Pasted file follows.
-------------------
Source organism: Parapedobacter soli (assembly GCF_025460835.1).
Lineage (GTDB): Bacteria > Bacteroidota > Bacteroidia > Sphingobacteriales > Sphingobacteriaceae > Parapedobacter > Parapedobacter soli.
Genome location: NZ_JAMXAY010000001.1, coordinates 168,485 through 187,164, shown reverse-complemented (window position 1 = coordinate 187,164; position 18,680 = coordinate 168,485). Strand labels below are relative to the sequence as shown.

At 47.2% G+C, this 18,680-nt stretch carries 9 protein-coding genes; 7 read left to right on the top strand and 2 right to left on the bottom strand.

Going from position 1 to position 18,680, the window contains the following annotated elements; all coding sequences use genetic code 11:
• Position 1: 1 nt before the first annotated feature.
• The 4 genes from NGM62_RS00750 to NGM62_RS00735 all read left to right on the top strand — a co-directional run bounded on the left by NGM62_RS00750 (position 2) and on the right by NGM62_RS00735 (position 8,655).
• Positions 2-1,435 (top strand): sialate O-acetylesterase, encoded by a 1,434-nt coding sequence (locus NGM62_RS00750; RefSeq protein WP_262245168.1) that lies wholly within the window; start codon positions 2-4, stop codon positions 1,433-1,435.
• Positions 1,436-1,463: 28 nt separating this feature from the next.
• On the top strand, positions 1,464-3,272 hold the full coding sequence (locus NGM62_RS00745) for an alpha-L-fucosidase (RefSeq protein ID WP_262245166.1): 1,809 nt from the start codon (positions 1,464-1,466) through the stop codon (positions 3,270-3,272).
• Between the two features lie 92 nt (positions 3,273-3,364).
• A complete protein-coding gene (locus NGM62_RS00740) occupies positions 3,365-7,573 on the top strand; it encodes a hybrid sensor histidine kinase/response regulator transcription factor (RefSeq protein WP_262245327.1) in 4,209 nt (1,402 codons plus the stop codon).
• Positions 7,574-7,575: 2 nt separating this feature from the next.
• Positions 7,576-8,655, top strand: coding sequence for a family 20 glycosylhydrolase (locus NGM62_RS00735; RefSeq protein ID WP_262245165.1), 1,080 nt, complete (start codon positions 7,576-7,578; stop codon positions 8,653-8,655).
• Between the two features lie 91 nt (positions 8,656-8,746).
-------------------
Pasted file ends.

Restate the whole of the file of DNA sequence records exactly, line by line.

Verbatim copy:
Source organism: Parapedobacter soli (assembly GCF_025460835.1).
Lineage (GTDB): Bacteria > Bacteroidota > Bacteroidia > Sphingobacteriales > Sphingobacteriaceae > Parapedobacter > Parapedobacter soli.
Genome location: NZ_JAMXAY010000001.1, coordinates 168,485 through 187,164, shown reverse-complemented (window position 1 = coordinate 187,164; position 18,680 = coordinate 168,485). Strand labels below are relative to the sequence as shown.

At 47.2% G+C, this 18,680-nt stretch carries 9 protein-coding genes; 7 read left to right on the top strand and 2 right to left on the bottom strand.

Going from position 1 to position 18,680, the window contains the following annotated elements; all coding sequences use genetic code 11:
• Position 1: 1 nt before the first annotated feature.
• The 4 genes from NGM62_RS00750 to NGM62_RS00735 all read left to right on the top strand — a co-directional run bounded on the left by NGM62_RS00750 (position 2) and on the right by NGM62_RS00735 (position 8,655).
• Positions 2-1,435 (top strand): sialate O-acetylesterase, encoded by a 1,434-nt coding sequence (locus NGM62_RS00750; RefSeq protein WP_262245168.1) that lies wholly within the window; start codon positions 2-4, stop codon positions 1,433-1,435.
• Positions 1,436-1,463: 28 nt separating this feature from the next.
• On the top strand, positions 1,464-3,272 hold the full coding sequence (locus NGM62_RS00745) for an alpha-L-fucosidase (RefSeq protein ID WP_262245166.1): 1,809 nt from the start codon (positions 1,464-1,466) through the stop codon (positions 3,270-3,272).
• Between the two features lie 92 nt (positions 3,273-3,364).
• A complete protein-coding gene (locus NGM62_RS00740) occupies positions 3,365-7,573 on the top strand; it encodes a hybrid sensor histidine kinase/response regulator transcription factor (RefSeq protein WP_262245327.1) in 4,209 nt (1,402 codons plus the stop codon).
• Positions 7,574-7,575: 2 nt separating this feature from the next.
• Positions 7,576-8,655, top strand: coding sequence for a family 20 glycosylhydrolase (locus NGM62_RS00735; RefSeq protein ID WP_262245165.1), 1,080 nt, complete (start codon positions 7,576-7,578; stop codon positions 8,653-8,655).
• Between the two features lie 91 nt (positions 8,656-8,746).